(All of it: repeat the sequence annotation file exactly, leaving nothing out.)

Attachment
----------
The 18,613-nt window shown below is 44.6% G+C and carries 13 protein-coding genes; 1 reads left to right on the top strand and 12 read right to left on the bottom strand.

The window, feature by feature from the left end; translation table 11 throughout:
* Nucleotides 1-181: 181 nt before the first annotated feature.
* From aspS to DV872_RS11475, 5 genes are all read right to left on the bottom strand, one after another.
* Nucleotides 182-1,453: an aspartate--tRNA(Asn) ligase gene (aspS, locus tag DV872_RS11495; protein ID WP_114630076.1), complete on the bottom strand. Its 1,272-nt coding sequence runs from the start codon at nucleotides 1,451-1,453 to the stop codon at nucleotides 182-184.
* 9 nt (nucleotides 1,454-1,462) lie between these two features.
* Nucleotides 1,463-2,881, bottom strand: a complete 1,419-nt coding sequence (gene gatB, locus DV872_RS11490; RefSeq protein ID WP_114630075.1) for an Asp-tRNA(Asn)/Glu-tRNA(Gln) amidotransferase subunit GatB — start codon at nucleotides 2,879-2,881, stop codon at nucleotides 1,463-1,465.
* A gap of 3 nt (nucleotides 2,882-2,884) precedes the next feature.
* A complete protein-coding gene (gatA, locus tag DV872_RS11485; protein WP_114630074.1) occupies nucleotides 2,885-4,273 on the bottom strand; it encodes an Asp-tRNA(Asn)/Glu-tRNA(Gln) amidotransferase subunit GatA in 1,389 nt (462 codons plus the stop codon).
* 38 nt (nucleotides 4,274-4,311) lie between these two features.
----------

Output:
The 18,613-nt window shown below is 44.6% G+C and carries 13 protein-coding genes; 1 reads left to right on the top strand and 12 read right to left on the bottom strand.

The window, feature by feature from the left end; translation table 11 throughout:
* Nucleotides 1-181: 181 nt before the first annotated feature.
* From aspS to DV872_RS11475, 5 genes are all read right to left on the bottom strand, one after another.
* Nucleotides 182-1,453: an aspartate--tRNA(Asn) ligase gene (aspS, locus tag DV872_RS11495; protein ID WP_114630076.1), complete on the bottom strand. Its 1,272-nt coding sequence runs from the start codon at nucleotides 1,451-1,453 to the stop codon at nucleotides 182-184.
* 9 nt (nucleotides 1,454-1,462) lie between these two features.
* Nucleotides 1,463-2,881, bottom strand: a complete 1,419-nt coding sequence (gene gatB, locus DV872_RS11490; RefSeq protein ID WP_114630075.1) for an Asp-tRNA(Asn)/Glu-tRNA(Gln) amidotransferase subunit GatB — start codon at nucleotides 2,879-2,881, stop codon at nucleotides 1,463-1,465.
* A gap of 3 nt (nucleotides 2,882-2,884) precedes the next feature.
* A complete protein-coding gene (gatA, locus tag DV872_RS11485; protein WP_114630074.1) occupies nucleotides 2,885-4,273 on the bottom strand; it encodes an Asp-tRNA(Asn)/Glu-tRNA(Gln) amidotransferase subunit GatA in 1,389 nt (462 codons plus the stop codon).
* 38 nt (nucleotides 4,274-4,311) lie between these two features.